# Why isn't $e^n$ equal to 1?

We know $$e^{2\pi i} = 1$$, and that $$(x^m)^n = x^{mn}$$. This way, we can rewrite $$e^{n}$$ as some version of $$(e^{2\pi i})^{\frac{n}{2\pi i}}$$ for most n (right?).

But if this is true, then why isn't $$e^3 = 1$$, for example, if we can rewrite it as $$(e^{2\pi i})^{\frac{3}{2\pi i}} = (1)^{\frac{3}{2\pi i}} = 1$$ ? What am I missing here?

I just came upon this issue by accident while doing a problem, and I'm not sure how to best resolve it.

• Have you seen a definition of exponentiation for complex numbers? There's a lot of insight in learning about that definition that a more brief answer is likely to miss. Commented Apr 8, 2019 at 3:40
• @Milo Brandt I know Euler's formula, but that's about it... what are you referring to? Commented Apr 8, 2019 at 3:43
• Usually, if you have complex numbers $x$ and $y$, you define $$x^y=e^{y\log(x)}$$ where $e^z=\sum_{i=0}^{\infty}\frac{z^i}{i!}$ and $\log$ is the natural logarithm. The thing to understand about this is that it's not clear how to define $\log$ - for instance, is $\log(1)=0$ or is $\log(1)=2\pi i$ since $e^0=e^{2\pi i}=1$? This breaks most hope of things working nicely, but it sort of needs a deeper understanding of what's going on. Commented Apr 8, 2019 at 3:50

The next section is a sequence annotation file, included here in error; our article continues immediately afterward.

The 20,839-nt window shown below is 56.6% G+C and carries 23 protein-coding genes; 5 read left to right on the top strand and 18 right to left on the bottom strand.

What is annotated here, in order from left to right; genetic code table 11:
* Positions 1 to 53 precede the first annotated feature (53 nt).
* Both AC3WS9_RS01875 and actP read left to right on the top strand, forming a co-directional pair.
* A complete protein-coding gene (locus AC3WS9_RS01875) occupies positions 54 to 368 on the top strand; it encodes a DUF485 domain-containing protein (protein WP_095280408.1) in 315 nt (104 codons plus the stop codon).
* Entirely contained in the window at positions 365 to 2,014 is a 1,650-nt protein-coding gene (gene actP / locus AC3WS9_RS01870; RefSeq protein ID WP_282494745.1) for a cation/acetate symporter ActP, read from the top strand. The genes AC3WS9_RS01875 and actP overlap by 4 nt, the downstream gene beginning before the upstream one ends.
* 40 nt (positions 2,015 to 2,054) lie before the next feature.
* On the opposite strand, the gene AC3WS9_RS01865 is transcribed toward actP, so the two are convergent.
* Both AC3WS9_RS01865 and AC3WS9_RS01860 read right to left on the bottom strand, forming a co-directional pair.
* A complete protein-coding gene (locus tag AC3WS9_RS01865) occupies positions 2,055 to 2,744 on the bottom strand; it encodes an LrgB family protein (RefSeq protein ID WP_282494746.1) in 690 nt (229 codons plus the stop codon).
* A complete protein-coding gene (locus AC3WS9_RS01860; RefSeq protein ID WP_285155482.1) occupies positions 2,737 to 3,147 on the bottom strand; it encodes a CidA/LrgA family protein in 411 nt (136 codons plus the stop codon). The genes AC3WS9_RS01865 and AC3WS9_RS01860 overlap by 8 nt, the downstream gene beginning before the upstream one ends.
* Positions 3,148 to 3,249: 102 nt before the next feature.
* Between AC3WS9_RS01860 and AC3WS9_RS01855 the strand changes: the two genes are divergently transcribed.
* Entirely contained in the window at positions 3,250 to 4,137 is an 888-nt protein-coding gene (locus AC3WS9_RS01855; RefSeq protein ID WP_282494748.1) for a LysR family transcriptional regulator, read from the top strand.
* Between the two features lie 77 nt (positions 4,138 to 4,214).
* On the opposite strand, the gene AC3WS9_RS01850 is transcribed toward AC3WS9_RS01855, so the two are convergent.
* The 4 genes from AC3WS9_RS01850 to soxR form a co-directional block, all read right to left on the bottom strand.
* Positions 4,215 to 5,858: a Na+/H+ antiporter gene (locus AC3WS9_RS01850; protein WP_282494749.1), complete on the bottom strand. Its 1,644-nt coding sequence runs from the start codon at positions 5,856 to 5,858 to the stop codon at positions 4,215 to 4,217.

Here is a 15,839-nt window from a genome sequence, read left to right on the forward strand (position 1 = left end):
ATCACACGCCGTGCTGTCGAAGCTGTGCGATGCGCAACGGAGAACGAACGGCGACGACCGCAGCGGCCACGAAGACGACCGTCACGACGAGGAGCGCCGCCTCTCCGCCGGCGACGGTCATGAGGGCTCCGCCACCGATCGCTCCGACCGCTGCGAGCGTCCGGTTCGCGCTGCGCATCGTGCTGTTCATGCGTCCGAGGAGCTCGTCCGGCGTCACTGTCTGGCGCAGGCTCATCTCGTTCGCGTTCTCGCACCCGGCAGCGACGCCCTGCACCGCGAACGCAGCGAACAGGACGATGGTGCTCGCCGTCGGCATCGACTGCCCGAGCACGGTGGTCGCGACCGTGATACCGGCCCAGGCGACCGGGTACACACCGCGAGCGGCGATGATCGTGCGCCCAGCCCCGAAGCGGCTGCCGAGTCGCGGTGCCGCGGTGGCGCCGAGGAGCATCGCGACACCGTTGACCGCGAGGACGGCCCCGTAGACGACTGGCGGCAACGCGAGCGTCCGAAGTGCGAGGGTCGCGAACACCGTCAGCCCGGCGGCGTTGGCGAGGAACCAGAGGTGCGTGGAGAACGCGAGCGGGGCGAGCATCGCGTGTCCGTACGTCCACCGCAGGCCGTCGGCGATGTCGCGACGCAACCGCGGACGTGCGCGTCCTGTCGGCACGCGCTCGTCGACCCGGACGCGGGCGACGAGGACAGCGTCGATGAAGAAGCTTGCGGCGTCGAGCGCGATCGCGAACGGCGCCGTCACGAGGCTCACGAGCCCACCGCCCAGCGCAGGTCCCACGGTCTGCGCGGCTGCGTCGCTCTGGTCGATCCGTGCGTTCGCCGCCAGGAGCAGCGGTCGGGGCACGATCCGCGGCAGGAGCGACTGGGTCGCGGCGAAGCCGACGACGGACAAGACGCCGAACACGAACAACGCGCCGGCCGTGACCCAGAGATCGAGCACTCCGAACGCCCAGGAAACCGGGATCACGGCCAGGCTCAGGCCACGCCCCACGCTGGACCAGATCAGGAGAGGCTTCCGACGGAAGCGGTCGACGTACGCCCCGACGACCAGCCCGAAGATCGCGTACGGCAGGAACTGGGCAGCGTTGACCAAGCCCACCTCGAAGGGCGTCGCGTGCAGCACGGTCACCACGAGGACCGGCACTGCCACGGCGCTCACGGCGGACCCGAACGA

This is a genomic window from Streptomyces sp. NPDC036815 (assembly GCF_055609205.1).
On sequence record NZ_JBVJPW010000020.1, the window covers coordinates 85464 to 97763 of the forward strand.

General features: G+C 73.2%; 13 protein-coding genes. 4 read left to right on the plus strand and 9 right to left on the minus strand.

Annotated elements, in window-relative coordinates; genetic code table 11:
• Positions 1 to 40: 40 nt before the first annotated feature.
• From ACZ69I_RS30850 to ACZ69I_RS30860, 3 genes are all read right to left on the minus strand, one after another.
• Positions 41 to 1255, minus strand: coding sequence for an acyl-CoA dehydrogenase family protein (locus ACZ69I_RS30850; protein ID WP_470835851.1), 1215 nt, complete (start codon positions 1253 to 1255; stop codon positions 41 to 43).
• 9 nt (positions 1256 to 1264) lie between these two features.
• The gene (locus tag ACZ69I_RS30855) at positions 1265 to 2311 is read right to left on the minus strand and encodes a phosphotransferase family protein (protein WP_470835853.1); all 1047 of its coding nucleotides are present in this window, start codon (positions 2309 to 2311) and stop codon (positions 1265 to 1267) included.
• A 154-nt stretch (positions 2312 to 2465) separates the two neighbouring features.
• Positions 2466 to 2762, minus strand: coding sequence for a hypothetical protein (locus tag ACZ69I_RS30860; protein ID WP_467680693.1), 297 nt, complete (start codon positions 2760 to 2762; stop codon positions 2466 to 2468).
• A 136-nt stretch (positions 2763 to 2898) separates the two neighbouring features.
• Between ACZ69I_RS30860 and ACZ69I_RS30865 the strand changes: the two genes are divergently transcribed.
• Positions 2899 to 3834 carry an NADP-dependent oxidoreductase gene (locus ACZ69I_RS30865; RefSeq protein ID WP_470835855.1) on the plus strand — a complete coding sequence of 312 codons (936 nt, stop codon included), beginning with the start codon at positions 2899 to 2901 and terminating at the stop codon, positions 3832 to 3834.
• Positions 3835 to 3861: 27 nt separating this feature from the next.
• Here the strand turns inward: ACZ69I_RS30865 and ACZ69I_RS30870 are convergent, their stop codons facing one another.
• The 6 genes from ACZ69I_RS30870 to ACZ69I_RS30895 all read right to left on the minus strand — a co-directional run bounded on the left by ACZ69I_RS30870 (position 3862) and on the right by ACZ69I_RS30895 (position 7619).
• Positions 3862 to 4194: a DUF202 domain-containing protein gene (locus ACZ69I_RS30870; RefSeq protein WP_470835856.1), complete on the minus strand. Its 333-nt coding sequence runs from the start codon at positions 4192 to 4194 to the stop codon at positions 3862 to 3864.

• Commented Apr 8, 2019 at 5:01

Good question! The answer is that although the rule $${(x^b)^c} = x^{bc}$$ holds when $$b$$ and $$c$$ are integers, it does not hold in general when they are not integers.
Consider the following simpler example. As you know, $$(-1)^2 = 1$$. Raising both sides to the power $$\frac12$$, we get $${((-1)^2)}^{1/2} = 1^{1/2},$$ which is still correct, but we cannot then apply the $${(x^b)^c} = x^{bc}$$ rule to the left side to obtain $$(-1)^{2\cdot(1/2)} = (-1)^1 = -1 = 1.$$
• Also worth noting: It holds when $x$ is a non-negative real number and when $b$ and $c$ are both real. Commented Apr 8, 2019 at 3:35